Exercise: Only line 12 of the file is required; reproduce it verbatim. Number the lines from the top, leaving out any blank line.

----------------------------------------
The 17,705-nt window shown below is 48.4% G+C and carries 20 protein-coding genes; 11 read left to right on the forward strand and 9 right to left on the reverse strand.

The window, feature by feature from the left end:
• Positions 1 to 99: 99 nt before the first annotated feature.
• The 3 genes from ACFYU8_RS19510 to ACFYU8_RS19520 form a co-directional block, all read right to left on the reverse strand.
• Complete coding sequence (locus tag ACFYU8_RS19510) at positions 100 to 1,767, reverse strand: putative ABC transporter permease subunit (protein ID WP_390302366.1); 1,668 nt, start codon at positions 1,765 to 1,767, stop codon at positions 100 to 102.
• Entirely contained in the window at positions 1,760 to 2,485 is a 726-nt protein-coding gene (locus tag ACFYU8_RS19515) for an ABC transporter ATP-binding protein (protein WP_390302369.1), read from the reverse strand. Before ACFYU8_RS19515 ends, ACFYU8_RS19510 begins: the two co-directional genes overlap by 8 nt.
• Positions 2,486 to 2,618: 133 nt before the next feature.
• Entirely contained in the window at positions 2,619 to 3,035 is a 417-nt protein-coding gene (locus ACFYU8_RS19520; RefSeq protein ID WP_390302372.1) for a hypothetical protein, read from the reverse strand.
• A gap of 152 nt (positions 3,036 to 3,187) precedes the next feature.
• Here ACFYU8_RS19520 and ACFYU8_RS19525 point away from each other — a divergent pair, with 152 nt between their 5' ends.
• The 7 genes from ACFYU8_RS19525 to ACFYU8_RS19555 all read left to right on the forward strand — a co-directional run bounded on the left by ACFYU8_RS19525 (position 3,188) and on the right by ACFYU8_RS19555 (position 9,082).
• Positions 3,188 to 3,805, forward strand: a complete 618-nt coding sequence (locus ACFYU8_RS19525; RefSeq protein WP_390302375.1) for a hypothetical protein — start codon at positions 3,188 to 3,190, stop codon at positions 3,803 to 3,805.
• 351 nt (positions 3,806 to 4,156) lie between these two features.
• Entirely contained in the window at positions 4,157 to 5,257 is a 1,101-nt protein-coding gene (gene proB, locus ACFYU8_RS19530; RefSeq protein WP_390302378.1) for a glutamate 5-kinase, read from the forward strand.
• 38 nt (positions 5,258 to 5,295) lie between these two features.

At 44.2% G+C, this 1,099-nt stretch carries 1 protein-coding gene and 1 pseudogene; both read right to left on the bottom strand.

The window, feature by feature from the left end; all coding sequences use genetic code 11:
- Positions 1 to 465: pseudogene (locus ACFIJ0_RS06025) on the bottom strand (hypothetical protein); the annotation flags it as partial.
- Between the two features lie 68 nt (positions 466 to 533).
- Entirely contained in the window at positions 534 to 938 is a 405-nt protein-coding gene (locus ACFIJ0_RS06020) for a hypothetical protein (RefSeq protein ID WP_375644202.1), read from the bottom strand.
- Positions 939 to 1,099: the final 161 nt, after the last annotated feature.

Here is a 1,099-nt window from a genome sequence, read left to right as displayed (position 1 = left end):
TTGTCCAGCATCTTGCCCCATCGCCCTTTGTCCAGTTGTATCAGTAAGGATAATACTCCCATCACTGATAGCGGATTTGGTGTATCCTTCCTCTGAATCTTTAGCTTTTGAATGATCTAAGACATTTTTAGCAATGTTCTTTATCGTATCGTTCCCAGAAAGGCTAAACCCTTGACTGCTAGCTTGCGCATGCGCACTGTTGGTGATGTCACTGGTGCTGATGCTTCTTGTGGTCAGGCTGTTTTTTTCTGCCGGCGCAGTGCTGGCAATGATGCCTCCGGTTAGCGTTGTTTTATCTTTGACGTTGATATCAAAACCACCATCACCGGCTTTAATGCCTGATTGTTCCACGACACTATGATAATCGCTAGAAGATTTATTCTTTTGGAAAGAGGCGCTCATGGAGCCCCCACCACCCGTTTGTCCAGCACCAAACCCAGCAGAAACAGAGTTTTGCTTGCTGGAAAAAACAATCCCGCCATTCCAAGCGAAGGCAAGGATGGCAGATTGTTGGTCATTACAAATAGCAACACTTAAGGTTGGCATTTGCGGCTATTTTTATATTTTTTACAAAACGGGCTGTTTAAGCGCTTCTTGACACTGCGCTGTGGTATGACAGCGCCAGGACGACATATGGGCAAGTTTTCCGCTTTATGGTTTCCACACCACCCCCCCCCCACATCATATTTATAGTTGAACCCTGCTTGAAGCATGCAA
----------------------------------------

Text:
• Positions 3,188 to 3,805, forward strand: a complete 618-nt coding sequence (locus ACFYU8_RS19525; RefSeq protein WP_390302375.1) for a hypothetical protein — start codon at positions 3,188 to 3,190, stop codon at positions 3,803 to 3,805.